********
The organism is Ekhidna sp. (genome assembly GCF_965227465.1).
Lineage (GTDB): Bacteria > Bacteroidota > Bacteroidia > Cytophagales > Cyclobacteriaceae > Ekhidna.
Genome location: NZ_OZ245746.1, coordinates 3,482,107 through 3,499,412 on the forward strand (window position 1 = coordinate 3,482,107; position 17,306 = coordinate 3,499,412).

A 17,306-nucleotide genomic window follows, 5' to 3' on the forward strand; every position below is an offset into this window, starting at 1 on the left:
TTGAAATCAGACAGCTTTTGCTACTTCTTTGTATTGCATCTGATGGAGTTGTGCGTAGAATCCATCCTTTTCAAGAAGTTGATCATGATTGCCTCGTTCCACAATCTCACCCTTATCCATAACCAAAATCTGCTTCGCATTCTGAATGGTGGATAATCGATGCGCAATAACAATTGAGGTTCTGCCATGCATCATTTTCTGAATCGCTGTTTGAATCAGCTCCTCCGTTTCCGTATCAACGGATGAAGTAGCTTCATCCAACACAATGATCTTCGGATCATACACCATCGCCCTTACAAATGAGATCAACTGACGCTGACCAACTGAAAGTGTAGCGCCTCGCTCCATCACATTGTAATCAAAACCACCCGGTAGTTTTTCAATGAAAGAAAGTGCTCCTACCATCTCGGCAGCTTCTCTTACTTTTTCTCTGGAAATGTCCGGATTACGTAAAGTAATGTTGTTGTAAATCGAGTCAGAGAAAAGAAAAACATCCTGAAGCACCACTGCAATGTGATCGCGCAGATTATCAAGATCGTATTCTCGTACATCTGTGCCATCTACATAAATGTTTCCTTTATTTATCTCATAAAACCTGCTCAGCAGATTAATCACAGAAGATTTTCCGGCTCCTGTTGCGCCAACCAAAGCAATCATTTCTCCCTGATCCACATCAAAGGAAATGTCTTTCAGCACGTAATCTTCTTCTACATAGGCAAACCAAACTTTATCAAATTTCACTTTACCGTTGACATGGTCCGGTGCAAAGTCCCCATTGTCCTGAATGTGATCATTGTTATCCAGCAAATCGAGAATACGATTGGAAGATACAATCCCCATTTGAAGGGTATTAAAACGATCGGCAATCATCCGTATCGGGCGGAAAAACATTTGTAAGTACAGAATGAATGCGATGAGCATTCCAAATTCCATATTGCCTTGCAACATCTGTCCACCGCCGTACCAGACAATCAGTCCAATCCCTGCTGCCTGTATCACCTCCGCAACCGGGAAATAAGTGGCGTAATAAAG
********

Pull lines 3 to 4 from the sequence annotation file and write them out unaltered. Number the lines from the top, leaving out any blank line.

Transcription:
Genome location: NZ_OZ245746.1, coordinates 3,482,107 through 3,499,412 on the forward strand (window position 1 = coordinate 3,482,107; position 17,306 = coordinate 3,499,412).

A 17,306-nucleotide genomic window follows, 5' to 3' on the forward strand; every position below is an offset into this window, starting at 1 on the left: